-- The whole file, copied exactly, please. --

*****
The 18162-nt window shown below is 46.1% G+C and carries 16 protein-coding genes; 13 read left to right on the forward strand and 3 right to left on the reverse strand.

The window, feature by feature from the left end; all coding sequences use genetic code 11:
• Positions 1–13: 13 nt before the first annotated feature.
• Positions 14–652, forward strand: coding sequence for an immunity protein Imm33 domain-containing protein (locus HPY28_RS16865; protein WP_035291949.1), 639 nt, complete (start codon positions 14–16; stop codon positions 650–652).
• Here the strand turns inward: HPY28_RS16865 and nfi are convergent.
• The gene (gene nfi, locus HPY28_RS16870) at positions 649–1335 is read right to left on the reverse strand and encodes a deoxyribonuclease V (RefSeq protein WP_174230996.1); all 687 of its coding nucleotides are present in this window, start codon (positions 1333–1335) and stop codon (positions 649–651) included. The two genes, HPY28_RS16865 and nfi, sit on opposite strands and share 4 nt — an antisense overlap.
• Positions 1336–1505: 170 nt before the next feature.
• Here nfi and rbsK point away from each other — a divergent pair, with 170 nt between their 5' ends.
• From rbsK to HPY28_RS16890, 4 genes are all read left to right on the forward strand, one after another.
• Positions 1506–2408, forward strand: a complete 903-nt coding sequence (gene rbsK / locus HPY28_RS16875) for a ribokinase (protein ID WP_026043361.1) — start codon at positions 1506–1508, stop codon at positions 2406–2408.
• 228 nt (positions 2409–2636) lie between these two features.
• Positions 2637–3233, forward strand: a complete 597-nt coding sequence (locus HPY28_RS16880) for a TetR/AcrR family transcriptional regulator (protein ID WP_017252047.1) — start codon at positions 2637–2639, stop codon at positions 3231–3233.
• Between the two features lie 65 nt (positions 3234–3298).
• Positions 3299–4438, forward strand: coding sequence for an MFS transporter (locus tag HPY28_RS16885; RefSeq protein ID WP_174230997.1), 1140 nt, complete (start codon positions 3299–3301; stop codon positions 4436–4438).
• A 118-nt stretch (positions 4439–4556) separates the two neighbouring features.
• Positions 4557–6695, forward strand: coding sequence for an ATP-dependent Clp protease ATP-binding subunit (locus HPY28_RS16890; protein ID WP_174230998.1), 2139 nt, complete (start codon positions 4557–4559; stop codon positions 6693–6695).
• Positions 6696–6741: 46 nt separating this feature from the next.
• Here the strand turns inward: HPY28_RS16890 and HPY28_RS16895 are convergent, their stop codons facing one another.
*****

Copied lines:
The 18162-nt window shown below is 46.1% G+C and carries 16 protein-coding genes; 13 read left to right on the forward strand and 3 right to left on the reverse strand.

The window, feature by feature from the left end; all coding sequences use genetic code 11:
• Positions 1–13: 13 nt before the first annotated feature.
• Positions 14–652, forward strand: coding sequence for an immunity protein Imm33 domain-containing protein (locus HPY28_RS16865; protein WP_035291949.1), 639 nt, complete (start codon positions 14–16; stop codon positions 650–652).
• Here the strand turns inward: HPY28_RS16865 and nfi are convergent.
• The gene (gene nfi, locus HPY28_RS16870) at positions 649–1335 is read right to left on the reverse strand and encodes a deoxyribonuclease V (RefSeq protein WP_174230996.1); all 687 of its coding nucleotides are present in this window, start codon (positions 1333–1335) and stop codon (positions 649–651) included. The two genes, HPY28_RS16865 and nfi, sit on opposite strands and share 4 nt — an antisense overlap.
• Positions 1336–1505: 170 nt before the next feature.
• Here nfi and rbsK point away from each other — a divergent pair, with 170 nt between their 5' ends.
• From rbsK to HPY28_RS16890, 4 genes are all read left to right on the forward strand, one after another.
• Positions 1506–2408, forward strand: a complete 903-nt coding sequence (gene rbsK / locus HPY28_RS16875) for a ribokinase (protein ID WP_026043361.1) — start codon at positions 1506–1508, stop codon at positions 2406–2408.
• 228 nt (positions 2409–2636) lie between these two features.
• Positions 2637–3233, forward strand: a complete 597-nt coding sequence (locus HPY28_RS16880) for a TetR/AcrR family transcriptional regulator (protein ID WP_017252047.1) — start codon at positions 2637–2639, stop codon at positions 3231–3233.
• Between the two features lie 65 nt (positions 3234–3298).
• Positions 3299–4438, forward strand: coding sequence for an MFS transporter (locus tag HPY28_RS16885; RefSeq protein ID WP_174230997.1), 1140 nt, complete (start codon positions 3299–3301; stop codon positions 4436–4438).
• A 118-nt stretch (positions 4439–4556) separates the two neighbouring features.
• Positions 4557–6695, forward strand: coding sequence for an ATP-dependent Clp protease ATP-binding subunit (locus HPY28_RS16890; protein ID WP_174230998.1), 2139 nt, complete (start codon positions 4557–4559; stop codon positions 6693–6695).
• Positions 6696–6741: 46 nt separating this feature from the next.
• Here the strand turns inward: HPY28_RS16890 and HPY28_RS16895 are convergent, their stop codons facing one another.